Thank you for your kind words. That’s kind of the thing that happens when Ginger and I plug our guitars in and start playing together. Whatever we’ll play it will end up sounding as The Wildhearts. The band sound revolves around our individual styles and preferences as a musician. The way Ginger and I sound when we harmonize our vocals is also a big part of what makes The Wildhearts sound like it does. We’re also good musicians, not virtuosos if you will, but we really know how to play our instruments. No matter how outlandish or all over the place our music gets, we’re always in control. My favourite guitarists are Angus Young (AC/DC) and BB King. They may not be the most technical players on the block, but they have their own distinctive that is full of melody, textures and emotion. That’s what guitar playing is all about for me. I don’t care about playing a 1000 notes per second. If you want to put a guitar solo in a song, it should enhance the song, otherwise you might as well drop it. If said song is totally dependent on the guitar solo that’s in it, it’s simply a poorly written song. It’s all about being able to write a decent tune (laughs).
You’re also working on a new album called “Mable”. What’s the latest on that and what can we expect?
Yes, that’s my solo album. It’s basically the reflection of living in London for three years and trying to have a regular life. I’ve been in the music business for so long that I really needed to take a break from it all in order to get back to earth again. I started a cleaning company with eight employees, but I soon found out that a regular life is nothing for me. It was good for one thing though. It really made me appreciate being a musician again and how blessed I am that I’m able to make a living out being a musician.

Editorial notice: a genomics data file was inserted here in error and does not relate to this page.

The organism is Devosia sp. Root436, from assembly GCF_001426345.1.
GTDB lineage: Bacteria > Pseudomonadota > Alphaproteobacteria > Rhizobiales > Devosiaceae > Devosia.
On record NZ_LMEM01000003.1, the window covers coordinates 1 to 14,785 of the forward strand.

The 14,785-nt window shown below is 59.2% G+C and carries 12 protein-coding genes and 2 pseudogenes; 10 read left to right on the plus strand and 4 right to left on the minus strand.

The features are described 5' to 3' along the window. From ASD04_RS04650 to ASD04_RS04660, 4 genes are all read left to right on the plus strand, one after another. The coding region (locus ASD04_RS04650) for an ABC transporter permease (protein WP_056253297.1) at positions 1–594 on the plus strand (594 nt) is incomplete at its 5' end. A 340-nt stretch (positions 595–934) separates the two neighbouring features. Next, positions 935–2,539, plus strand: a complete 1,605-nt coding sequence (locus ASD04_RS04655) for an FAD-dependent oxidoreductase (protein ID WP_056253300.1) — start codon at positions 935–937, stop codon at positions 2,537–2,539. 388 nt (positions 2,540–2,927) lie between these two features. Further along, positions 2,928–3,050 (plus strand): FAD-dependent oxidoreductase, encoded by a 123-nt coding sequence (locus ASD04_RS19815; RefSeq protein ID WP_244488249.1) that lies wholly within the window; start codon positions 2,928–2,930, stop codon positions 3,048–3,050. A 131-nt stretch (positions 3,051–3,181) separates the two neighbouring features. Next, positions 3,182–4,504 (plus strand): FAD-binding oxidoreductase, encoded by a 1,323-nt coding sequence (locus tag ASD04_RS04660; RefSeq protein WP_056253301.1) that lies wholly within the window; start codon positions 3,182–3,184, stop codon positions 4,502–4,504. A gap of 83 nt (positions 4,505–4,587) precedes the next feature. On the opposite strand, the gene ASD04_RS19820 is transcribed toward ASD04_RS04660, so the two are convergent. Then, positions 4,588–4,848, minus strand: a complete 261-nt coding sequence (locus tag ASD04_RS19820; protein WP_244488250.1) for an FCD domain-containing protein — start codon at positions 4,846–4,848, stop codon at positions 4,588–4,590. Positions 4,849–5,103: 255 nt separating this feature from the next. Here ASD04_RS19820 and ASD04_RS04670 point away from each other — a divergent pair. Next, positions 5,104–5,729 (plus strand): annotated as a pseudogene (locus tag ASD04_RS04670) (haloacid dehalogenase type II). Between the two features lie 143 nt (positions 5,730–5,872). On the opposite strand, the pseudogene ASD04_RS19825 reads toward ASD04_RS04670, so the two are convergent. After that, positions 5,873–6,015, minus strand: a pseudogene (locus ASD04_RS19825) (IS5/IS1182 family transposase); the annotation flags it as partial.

The album itself contains some of the heaviest stuff I’ve written as a solo artist, but it also features influences from dance, house and rap. The material on “Mable” is all over the place, but that’s exactly what I like about it (laughs).
Another fun fact is that you have your own line of hot sauces, called “Chili Devil Sauces”. How did that came about and where can you get them?
Cooking is my other main passion. Creating dishes is basically my punk rock. It’s almost a spiritual experience for me. I really like to cook spicy food and at some point I started out experimenting with different ingredients and after a while I come up with this great recipe for a new chili sauce. It’s available under the “Chili Devil Sauces” moniker and you can buy it alongside my new album and you can also buy it during the upcoming Wildhearts tour. I’m also in talks with some specialised retail stores. They’re really into the product, so it should be available soon. I was actually planning to release a cookbook together with “Mable”, but that plan got shelved. I’ll probably release it when my next solo record will see the light of day.
What’s next for you as far as touring and other possible projects are concerned?
I’ll be doing a short UK tour with The Wildhearts next month. The Von Hertzen Brothers will be a part of the package too. Our old bassist will be a part of this too, so it should be great fun sharing the stage with him again. Ginger is working on a million different projects. He’s has so many things going on that I really lost count in all honesty. There are talks about doing a new Wildhearts records within the next five years are so. We’re really want to do this, but it’s quite a challenge of getting all the members in the same room. That’s the most honest answer that I can give you at this stage. Chances are that you probably find out what’s next before I do, but that’s what I really love being in The Wildhearts. You never know what’s next (laughs).